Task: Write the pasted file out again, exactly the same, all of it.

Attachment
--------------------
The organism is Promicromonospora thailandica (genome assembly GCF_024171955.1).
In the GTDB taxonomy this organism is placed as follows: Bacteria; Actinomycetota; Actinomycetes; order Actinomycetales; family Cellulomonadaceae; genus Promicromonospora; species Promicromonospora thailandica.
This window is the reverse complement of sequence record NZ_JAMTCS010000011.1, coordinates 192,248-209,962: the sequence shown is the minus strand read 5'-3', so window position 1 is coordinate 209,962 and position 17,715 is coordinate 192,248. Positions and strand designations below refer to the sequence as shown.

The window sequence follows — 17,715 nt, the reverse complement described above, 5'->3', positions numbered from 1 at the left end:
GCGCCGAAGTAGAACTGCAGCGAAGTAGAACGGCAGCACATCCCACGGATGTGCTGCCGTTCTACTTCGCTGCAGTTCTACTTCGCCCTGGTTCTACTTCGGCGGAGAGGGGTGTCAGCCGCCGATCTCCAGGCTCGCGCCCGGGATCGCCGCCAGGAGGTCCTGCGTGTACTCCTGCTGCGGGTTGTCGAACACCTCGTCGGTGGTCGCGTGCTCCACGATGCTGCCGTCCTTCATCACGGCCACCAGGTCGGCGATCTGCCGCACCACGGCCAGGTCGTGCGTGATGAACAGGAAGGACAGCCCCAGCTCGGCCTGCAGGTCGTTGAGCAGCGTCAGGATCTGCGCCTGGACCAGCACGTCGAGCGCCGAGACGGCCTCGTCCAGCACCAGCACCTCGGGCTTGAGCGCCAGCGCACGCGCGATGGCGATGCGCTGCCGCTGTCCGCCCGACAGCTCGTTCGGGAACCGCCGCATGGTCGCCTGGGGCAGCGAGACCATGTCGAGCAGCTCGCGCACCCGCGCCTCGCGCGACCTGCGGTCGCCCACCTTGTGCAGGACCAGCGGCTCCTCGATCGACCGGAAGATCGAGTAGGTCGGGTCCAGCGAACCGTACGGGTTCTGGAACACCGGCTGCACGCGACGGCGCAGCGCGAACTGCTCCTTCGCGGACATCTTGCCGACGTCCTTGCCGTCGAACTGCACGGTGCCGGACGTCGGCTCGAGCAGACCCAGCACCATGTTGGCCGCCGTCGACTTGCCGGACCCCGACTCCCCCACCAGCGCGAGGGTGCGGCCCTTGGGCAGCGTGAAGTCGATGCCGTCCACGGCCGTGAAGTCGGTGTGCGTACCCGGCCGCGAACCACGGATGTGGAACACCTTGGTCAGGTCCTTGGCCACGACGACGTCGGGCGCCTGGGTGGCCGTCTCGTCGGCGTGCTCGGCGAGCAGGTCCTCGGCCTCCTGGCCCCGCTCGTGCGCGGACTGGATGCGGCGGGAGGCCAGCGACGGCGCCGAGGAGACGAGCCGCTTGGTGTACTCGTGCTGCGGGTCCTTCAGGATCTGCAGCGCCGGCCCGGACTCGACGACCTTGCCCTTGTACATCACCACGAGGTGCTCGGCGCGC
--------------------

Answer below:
The organism is Promicromonospora thailandica (genome assembly GCF_024171955.1).
In the GTDB taxonomy this organism is placed as follows: Bacteria; Actinomycetota; Actinomycetes; order Actinomycetales; family Cellulomonadaceae; genus Promicromonospora; species Promicromonospora thailandica.
This window is the reverse complement of sequence record NZ_JAMTCS010000011.1, coordinates 192,248-209,962: the sequence shown is the minus strand read 5'-3', so window position 1 is coordinate 209,962 and position 17,715 is coordinate 192,248. Positions and strand designations below refer to the sequence as shown.

The window sequence follows — 17,715 nt, the reverse complement described above, 5'->3', positions numbered from 1 at the left end:
GCGCCGAAGTAGAACTGCAGCGAAGTAGAACGGCAGCACATCCCACGGATGTGCTGCCGTTCTACTTCGCTGCAGTTCTACTTCGCCCTGGTTCTACTTCGGCGGAGAGGGGTGTCAGCCGCCGATCTCCAGGCTCGCGCCCGGGATCGCCGCCAGGAGGTCCTGCGTGTACTCCTGCTGCGGGTTGTCGAACACCTCGTCGGTGGTCGCGTGCTCCACGATGCTGCCGTCCTTCATCACGGCCACCAGGTCGGCGATCTGCCGCACCACGGCCAGGTCGTGCGTGATGAACAGGAAGGACAGCCCCAGCTCGGCCTGCAGGTCGTTGAGCAGCGTCAGGATCTGCGCCTGGACCAGCACGTCGAGCGCCGAGACGGCCTCGTCCAGCACCAGCACCTCGGGCTTGAGCGCCAGCGCACGCGCGATGGCGATGCGCTGCCGCTGTCCGCCCGACAGCTCGTTCGGGAACCGCCGCATGGTCGCCTGGGGCAGCGAGACCATGTCGAGCAGCTCGCGCACCCGCGCCTCGCGCGACCTGCGGTCGCCCACCTTGTGCAGGACCAGCGGCTCCTCGATCGACCGGAAGATCGAGTAGGTCGGGTCCAGCGAACCGTACGGGTTCTGGAACACCGGCTGCACGCGACGGCGCAGCGCGAACTGCTCCTTCGCGGACATCTTGCCGACGTCCTTGCCGTCGAACTGCACGGTGCCGGACGTCGGCTCGAGCAGACCCAGCACCATGTTGGCCGCCGTCGACTTGCCGGACCCCGACTCCCCCACCAGCGCGAGGGTGCGGCCCTTGGGCAGCGTGAAGTCGATGCCGTCCACGGCCGTGAAGTCGGTGTGCGTACCCGGCCGCGAACCACGGATGTGGAACACCTTGGTCAGGTCCTTGGCCACGACGACGTCGGGCGCCTGGGTGGCCGTCTCGTCGGCGTGCTCGGCGAGCAGGTCCTCGGCCTCCTGGCCCCGCTCGTGCGCGGACTGGATGCGGCGGGAGGCCAGCGACGGCGCCGAGGAGACGAGCCGCTTGGTGTACTCGTGCTGCGGGTCCTTCAGGATCTGCAGCGCCGGCCCGGACTCGACGACCTTGCCCTTGTACATCACCACGAGGTGCTCGGCGCGC